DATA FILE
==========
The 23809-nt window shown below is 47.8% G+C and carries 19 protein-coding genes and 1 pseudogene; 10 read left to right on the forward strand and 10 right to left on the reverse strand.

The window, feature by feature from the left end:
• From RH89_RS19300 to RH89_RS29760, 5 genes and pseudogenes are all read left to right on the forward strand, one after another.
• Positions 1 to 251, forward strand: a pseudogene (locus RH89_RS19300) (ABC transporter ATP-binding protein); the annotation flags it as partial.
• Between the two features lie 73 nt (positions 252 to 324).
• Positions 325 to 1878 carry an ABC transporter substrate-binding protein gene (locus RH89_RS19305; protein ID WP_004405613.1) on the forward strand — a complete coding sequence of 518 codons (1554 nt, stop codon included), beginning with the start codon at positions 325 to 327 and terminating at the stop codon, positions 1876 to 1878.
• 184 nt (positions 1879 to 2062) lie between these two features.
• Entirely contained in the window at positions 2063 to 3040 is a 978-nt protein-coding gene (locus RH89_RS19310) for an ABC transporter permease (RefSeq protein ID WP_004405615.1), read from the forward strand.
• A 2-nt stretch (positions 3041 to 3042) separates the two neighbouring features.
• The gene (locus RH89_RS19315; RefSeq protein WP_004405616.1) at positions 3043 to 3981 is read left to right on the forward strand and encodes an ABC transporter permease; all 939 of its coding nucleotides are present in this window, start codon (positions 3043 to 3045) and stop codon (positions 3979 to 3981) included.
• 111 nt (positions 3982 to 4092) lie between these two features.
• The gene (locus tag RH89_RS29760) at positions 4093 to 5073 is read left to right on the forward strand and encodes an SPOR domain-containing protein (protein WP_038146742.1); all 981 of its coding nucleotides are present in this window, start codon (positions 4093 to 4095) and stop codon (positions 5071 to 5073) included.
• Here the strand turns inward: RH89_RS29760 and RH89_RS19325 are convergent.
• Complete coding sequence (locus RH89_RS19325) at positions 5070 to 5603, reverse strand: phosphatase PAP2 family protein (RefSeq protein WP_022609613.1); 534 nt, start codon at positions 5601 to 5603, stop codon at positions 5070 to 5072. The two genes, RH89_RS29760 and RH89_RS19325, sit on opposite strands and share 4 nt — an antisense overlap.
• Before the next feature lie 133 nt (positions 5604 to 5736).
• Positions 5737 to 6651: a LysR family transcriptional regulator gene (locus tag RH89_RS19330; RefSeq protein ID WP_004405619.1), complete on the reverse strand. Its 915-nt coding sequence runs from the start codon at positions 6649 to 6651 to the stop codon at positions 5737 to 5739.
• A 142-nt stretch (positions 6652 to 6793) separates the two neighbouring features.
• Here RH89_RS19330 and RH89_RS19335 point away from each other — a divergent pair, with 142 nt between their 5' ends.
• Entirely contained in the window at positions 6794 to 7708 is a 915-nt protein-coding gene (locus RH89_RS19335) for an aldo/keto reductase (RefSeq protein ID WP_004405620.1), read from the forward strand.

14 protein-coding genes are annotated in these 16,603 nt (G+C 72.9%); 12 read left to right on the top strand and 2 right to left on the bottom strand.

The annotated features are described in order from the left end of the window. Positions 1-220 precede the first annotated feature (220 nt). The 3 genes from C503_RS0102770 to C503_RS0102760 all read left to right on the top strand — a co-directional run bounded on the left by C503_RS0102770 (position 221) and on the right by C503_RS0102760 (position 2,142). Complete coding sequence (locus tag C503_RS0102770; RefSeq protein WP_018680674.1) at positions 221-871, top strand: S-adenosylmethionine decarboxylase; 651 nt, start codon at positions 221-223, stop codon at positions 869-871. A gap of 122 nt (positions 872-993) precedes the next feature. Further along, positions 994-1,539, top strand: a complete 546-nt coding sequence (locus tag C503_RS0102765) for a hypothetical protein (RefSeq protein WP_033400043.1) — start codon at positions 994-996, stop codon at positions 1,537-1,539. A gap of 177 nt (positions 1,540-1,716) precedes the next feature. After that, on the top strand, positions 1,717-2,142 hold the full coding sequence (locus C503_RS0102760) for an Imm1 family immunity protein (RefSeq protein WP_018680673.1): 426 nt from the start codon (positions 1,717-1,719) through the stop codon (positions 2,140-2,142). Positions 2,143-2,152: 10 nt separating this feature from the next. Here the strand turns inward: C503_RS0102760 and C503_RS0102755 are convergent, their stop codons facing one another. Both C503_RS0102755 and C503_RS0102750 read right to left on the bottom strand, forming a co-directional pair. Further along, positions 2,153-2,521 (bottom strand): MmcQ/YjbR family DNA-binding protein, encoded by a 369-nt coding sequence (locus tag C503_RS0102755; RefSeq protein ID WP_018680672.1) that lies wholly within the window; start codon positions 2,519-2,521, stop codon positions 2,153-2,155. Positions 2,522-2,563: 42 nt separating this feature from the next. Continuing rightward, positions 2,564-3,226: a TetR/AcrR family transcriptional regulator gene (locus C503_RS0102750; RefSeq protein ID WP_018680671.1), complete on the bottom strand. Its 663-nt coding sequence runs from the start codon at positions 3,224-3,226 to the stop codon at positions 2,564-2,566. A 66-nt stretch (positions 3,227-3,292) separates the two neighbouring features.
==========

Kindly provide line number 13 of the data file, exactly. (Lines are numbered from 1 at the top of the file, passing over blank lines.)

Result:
• Here the strand turns inward: RH89_RS29760 and RH89_RS19325 are convergent.